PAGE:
The University of Alabama at Birmingham proposes to conduct a combined pre-doctoral and post-doctoral training grant that focuses on agents of biodefense interest, including key organisms of emerging and international interest. The strengths of our institution in microbiology, infectious disease epidemiology, clinical research, and translational work towards product development have generated considerable research in this arena. Thus, we believe the timing is perfect for a major training grant to stimulate new expertise needed for the mountain of work that faces us in the post 9/11, post-anthrax era. The PI, Executive Committee, and core mentors are all highly qualified in both training and relevant research; we are experienced mentors, linking trainees to funded and fundable research. Our plans include special recruitment efforts for minority trainees, particularly African-Americans. With analogous training grants, we offer well vetted courses or modules in research ethics, grant-writing, manuscript preparation, and IRB issues.
Our specific aims are to:1. Provide pre-doctoral training leading to a research degree in epidemiology, environmental health engineering, environmental health sciences, or international health, facilitating research careers in the conduct of translational research. 2. Enable post-doctoral trainees to initiate independent research careers in international health/biodefense through cross-discipline training in research methods, public health, biodefense/emerging infectious diseases, and biotechnology and vaccine development. The research and training foci are (1) clinical and molecular epidemiology; (2) applied microbiology; and/or (3) operations research into biodefense/infectious disease rapid response, prevention, and control. We have chosen these themes after a comprehensive review of NRSA training grants supported currently by the NIAID, noting that they are very basic-science oriented with very few in support of the translational research that is so explicitly highlighted as highest priority by current Public Health Service leadership. Our trainees will be recruited with these applied goals in mind and their research will be focused in this translational research area.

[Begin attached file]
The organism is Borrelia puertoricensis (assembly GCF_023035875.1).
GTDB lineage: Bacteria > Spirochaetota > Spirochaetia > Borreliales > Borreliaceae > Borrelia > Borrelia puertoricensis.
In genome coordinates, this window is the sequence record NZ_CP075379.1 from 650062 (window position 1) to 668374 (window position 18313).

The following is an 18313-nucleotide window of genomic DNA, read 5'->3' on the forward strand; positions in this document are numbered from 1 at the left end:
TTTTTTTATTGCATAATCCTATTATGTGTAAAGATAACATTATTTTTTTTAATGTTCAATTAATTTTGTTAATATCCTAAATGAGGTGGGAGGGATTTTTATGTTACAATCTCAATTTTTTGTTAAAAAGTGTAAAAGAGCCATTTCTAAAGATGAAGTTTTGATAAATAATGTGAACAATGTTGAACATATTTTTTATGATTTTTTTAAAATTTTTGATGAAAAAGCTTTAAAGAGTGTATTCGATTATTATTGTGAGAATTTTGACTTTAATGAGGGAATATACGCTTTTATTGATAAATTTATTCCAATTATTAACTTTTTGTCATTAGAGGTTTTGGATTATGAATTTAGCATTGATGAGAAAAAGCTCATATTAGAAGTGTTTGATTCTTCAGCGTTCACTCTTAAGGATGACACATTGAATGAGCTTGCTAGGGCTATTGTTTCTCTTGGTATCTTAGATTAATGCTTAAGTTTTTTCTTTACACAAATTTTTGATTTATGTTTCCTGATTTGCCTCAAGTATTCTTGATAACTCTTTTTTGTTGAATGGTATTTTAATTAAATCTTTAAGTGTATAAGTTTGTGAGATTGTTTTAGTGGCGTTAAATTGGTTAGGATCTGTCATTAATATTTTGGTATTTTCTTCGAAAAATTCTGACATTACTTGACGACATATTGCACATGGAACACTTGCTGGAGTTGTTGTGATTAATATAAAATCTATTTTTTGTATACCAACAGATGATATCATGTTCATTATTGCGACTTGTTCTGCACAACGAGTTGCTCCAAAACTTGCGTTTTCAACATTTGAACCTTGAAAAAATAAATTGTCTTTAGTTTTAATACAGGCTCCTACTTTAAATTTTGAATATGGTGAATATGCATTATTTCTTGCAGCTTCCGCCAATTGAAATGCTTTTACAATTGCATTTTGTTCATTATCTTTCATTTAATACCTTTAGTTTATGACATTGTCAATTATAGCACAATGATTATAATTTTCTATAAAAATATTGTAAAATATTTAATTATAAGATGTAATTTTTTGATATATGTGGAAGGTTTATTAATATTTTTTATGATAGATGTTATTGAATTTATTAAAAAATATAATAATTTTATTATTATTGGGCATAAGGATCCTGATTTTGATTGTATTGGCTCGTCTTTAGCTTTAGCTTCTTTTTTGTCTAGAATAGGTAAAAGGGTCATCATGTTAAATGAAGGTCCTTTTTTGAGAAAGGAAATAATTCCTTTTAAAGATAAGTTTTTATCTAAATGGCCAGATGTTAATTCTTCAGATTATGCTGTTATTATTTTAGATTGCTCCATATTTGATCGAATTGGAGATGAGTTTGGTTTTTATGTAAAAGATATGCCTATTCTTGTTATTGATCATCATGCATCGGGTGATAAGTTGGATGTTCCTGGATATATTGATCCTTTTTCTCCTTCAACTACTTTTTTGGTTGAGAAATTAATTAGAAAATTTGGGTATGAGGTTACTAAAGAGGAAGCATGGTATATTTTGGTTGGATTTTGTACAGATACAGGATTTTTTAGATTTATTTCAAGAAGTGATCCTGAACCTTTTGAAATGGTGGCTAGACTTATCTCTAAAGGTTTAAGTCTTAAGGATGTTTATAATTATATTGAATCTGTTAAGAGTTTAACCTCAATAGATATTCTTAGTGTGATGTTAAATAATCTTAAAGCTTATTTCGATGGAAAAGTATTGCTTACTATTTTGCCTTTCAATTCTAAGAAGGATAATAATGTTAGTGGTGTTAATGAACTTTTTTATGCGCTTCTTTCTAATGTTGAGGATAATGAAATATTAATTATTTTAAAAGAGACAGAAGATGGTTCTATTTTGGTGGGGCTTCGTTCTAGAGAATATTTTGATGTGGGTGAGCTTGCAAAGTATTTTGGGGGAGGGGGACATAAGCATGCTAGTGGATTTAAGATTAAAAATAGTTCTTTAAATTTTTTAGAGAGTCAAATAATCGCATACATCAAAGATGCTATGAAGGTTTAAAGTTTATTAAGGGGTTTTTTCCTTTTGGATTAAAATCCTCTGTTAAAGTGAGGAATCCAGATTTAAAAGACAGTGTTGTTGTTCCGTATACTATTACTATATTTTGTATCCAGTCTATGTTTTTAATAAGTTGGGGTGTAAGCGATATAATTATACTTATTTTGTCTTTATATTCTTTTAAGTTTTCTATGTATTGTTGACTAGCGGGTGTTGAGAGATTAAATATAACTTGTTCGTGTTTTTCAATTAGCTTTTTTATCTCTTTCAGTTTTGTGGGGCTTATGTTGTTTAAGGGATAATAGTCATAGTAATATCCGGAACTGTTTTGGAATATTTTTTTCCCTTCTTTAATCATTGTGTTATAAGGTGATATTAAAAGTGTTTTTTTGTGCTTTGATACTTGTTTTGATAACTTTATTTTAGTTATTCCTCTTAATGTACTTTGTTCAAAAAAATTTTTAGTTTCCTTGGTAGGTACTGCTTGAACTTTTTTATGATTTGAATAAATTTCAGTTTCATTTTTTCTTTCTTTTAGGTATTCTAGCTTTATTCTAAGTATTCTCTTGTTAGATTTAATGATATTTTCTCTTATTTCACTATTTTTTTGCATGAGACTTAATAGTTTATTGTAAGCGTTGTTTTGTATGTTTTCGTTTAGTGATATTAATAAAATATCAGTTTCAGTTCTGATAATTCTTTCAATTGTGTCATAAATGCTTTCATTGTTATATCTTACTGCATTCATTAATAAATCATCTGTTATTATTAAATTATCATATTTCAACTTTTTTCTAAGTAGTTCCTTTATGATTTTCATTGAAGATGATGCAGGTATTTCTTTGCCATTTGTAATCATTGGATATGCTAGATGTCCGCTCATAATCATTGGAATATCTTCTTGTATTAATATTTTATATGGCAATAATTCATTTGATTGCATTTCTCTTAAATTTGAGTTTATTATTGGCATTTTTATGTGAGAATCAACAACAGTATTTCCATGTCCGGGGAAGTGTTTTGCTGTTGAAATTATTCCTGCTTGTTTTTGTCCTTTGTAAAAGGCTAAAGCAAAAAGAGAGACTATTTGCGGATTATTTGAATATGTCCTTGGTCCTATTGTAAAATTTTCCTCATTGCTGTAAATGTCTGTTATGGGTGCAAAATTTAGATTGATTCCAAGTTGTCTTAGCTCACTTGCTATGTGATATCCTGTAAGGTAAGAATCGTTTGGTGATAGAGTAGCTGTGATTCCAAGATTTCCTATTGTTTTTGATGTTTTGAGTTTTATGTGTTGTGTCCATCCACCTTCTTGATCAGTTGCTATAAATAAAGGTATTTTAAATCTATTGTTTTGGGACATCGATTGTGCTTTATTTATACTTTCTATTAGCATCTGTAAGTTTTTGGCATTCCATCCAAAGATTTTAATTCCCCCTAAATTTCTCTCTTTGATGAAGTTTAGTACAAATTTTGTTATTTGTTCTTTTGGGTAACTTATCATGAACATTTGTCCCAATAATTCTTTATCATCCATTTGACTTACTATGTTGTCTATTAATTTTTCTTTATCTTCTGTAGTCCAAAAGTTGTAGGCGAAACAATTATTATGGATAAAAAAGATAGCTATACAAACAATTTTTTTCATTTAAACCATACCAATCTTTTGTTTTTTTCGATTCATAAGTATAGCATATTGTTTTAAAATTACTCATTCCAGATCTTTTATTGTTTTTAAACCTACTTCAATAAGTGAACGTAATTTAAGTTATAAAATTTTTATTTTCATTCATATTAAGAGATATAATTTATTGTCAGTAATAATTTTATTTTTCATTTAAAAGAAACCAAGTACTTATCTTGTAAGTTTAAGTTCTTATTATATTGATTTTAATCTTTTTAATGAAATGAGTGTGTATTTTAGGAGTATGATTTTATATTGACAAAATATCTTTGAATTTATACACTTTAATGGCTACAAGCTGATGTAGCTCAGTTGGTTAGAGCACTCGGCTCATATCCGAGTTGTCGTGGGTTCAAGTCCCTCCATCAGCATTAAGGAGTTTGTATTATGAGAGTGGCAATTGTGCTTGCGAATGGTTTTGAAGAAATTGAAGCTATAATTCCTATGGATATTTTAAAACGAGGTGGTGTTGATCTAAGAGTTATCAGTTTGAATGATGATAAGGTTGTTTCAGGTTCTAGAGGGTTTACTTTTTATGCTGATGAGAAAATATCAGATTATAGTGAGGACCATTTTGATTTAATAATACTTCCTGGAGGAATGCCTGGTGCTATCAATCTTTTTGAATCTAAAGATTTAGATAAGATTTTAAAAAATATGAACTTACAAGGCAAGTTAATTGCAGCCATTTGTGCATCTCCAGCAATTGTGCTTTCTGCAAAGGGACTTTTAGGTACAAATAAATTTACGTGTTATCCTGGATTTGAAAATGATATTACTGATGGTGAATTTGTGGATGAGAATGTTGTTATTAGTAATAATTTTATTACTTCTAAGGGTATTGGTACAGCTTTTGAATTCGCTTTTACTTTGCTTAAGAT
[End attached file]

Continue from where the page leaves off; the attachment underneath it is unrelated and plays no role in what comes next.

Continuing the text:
National Institute of Health (NIH)
National Institute of Allergy and Infectious Diseases (NIAID)
Institutional National Research Service Award (T32)
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Special Emphasis Panel (ZAI1-YL-M (M1))
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Garges, Susan
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University of Alabama Birmingham
Internal Medicine/Medicine
Schools of Medicine
United States
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Siracusa, Mark C; Wojno, Elia D Tait; Artis, David (2012) Functional heterogeneity in the basophil cell lineage. Adv Immunol 115:141-59
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